What we found was an enormous amount of information about the Halloween Haunt events. Many of the props and scenes found were not appropriate for us, but some of the ideas of how these props were built were helpful, or some of the ideas were adaptable to our event.
The kids loved the school eisteddfod and enjoyed wearing their Welsh custom paper mache face masks too. Ffion was happy to wear my old traditional Welsh costume from when I was a kid, but Tomboy Carys was hell bent on being a welsh dragon, so we had to make her costume.
Have you ever wanted to make a dragon mask? Yeah, yeah, you can say you haven't, but I know you have. You'd be mad not to want to make one. So, because you DO have a burning desire to make a dragon mask, and because you are obviously a sensible, frugal individual, and not afraid of a big old mess because if you are afraid of a big old mess I have no idea why you are herelet me bombard you with a few too many photographs showing you how to make a kick-ass dragon mask out of two milk jugs, some tin foil and a newspaper.
Has there ever been a more useful blog post in the history of the internet? I'm fairly sure that's what you are thinking. I hope that there is someone out there that might actually find this a little bit useful, because although we were sort of making custom paper mache face masks up as we went along, there are squillions of photos.
First of all, you will be needing two of the British style 4pint plastic milk jugs that you have cleaned out and dried. They look like the ones below. The reason that I used milk jugs to make the base of this is because they durable, flexible, easy to cut with scissors and get a stapler through, and they are just sat there in the recycling bin, so, Freeeeee!
We have made plenty of stuff from the US Gallon sized milk jugs while we were living in California, like the Storm trooper helmet and the batman masks. I bet you could still find a way to use the US ones to make a similar design, because they have a larger surface area, so you've actually got more plastic to work with on those.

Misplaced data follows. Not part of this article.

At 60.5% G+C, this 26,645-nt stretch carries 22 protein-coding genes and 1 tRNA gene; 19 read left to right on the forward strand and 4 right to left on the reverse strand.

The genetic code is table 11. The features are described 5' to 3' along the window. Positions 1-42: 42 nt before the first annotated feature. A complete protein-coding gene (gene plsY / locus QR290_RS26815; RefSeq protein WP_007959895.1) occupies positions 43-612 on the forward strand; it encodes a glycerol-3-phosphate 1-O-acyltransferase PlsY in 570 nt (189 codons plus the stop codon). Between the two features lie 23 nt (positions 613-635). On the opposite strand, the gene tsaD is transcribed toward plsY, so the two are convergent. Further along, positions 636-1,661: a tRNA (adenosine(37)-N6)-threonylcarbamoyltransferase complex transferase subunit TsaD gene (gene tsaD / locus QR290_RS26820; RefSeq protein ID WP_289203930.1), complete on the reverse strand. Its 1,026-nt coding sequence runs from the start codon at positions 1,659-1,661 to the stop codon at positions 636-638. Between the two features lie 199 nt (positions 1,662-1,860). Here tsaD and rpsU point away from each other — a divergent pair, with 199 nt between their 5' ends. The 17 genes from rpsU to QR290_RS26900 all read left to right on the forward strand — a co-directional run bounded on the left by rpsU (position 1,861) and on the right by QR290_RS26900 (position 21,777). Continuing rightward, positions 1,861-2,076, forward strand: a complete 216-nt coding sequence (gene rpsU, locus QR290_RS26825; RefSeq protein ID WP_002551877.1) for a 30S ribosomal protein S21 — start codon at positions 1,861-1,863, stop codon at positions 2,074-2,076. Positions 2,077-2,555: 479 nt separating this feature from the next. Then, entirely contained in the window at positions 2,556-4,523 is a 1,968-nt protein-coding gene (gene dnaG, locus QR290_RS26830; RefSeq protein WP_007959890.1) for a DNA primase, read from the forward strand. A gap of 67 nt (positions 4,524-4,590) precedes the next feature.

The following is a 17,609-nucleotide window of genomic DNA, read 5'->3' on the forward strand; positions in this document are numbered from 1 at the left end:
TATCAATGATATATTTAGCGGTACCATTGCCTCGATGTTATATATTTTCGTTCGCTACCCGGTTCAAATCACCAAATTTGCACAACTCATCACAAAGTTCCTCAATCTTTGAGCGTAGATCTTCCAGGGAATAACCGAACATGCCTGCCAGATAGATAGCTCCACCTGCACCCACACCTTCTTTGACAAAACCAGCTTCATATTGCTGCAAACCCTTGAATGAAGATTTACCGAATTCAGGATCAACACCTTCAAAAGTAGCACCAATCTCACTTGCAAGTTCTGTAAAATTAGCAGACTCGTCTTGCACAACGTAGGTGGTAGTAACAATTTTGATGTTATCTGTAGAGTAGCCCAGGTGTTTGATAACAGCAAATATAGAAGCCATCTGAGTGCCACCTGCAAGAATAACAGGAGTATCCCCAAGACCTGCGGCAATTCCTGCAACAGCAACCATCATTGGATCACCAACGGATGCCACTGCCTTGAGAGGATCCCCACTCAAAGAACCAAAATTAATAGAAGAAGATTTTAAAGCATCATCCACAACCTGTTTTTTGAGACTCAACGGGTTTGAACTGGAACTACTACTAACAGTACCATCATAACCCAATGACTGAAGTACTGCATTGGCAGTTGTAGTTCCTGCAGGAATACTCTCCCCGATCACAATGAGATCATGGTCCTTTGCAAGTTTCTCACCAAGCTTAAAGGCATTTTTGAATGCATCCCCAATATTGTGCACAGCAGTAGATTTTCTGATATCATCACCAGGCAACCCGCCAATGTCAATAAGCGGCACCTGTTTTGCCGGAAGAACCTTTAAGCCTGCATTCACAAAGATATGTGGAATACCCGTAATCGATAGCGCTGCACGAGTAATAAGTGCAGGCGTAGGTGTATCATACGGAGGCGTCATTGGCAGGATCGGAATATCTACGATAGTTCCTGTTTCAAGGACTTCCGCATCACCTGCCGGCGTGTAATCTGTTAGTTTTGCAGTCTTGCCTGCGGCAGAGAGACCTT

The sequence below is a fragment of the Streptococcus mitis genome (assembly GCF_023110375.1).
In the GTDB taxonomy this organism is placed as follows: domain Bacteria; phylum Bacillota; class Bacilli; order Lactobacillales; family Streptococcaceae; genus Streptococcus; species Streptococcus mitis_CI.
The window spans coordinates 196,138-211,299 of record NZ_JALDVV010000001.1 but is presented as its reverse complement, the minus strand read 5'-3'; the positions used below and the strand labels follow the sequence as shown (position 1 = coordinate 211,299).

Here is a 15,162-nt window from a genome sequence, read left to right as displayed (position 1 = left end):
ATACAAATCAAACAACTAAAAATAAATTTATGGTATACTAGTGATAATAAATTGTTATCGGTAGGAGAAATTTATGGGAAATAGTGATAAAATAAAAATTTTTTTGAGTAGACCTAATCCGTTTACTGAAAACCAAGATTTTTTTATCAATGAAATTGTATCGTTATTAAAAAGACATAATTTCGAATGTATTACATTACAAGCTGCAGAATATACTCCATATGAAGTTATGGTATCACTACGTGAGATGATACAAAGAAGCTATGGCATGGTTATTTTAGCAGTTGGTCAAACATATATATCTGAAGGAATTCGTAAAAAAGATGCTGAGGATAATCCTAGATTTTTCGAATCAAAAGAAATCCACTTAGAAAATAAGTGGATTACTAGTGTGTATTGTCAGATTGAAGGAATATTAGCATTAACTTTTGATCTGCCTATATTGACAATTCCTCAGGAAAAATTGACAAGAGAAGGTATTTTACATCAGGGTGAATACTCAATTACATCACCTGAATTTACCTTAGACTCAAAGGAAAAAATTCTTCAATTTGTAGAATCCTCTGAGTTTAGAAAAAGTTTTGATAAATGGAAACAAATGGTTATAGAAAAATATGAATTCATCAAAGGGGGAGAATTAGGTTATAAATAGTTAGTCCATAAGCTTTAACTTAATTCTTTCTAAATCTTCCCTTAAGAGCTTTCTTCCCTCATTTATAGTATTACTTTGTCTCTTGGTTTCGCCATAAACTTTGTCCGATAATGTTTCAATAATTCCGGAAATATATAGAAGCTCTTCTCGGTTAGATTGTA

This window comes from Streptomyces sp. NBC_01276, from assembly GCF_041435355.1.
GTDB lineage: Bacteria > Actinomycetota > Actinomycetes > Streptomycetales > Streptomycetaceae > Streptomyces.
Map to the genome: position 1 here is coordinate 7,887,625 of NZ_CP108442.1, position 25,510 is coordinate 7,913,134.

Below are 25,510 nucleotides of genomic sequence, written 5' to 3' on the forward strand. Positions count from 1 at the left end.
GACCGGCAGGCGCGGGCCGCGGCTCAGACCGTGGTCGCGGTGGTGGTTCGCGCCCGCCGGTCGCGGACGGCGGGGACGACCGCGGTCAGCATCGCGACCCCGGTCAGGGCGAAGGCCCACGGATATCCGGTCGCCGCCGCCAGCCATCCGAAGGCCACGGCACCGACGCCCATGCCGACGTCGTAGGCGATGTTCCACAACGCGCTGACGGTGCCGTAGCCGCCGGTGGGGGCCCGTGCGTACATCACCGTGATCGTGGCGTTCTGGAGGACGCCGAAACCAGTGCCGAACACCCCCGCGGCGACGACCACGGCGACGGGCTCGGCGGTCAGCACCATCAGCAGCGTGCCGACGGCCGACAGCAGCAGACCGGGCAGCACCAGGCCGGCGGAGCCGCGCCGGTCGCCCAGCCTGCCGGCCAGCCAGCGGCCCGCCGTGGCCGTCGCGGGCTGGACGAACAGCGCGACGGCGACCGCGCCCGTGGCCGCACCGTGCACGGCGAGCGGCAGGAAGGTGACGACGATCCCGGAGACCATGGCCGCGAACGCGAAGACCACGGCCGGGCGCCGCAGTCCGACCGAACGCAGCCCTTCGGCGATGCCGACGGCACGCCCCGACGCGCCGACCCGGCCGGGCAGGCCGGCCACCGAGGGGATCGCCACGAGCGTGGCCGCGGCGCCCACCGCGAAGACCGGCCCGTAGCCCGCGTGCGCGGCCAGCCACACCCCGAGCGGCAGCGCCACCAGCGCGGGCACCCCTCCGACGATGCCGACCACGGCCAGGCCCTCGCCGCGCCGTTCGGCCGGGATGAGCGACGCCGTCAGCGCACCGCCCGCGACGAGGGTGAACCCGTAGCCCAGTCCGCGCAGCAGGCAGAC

I started with the first milk jug by chopping off the neck you'll need to keep this because it'll be used laterthen I chopped off the base, and the handle section.
The large piece is going to be the main part of the mask the sides and top. The smaller handle piece has to be cut and stapled to make the dragon's nostrils.
The collection of photos below shows from several angles how we cut down the handle and pushed it together to staple it into a shape that looked like it would work for the nose of the dragon.
I think this is the hardest bit to explain in words, hence all the pictures. Next I used a staple or two on each side to attach the nose to the rest of the head.
Now you want to get your second milk jug, and cut off the neck again save this one for later too. Cut off your handle, and cut off the lower half of the jug again keep that to use later This is the piece that you're left with.
This is going to be stapled onto the back of the mask to complete the back of the head. You still have the handle section from the second milk jug, and that needs to be cut right down to make a piece that can be stuck on over the tip of the nose to make a nice dragony point to it and to cover the front parts of the nostrils that you've made.
Here's a series of pictures showing how I got that little bit from the handle. And here you can see how it fits onto the end of the dragon's nose to complete his face.
You still have the bottom half of the second milk jug, and the sides of that are going to be used to make the little wingy ear bits that go on the side of the dragon's head.
I'm not well up on dragon anatomy, so I don't know if these have a proper name. Anyhoooo, here's the picture of the bit you cut them from and how they look before you attach them. Here they are tucked into the seam where the back joins the side of the head and stapled on.
You can see now how useful the curve in the side of the milk jug is to make the ears stand out from the head. The final part of the milk jug masacre is to use your two neck pieces to make sturdy places that you can have your horns coming out of.
I cut the neck pieces right down and used a pen to mark on where I wanted them to go, then I used a pair of nail scissors to cut out the circles and push the neck pieces into place from the inside of the mask.
A good squidge of hotglue held them securely. So, here's what your finished underlying milk jug structure should look like.
Out of the two milk jugs that you've used, all you have left are some offcuts and the two bases! Now for some tin foil and hot glue fun!Huge face cutout for events, sports, social media.
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St David's Day at school went well. The kids loved the school eisteddfod and enjoyed wearing their Welsh costumes too. Ffion was happy to wear my old traditional Welsh costume from when I was a kid, but Tomboy Carys was hell bent on being a welsh dragon, so we had to make her costume.
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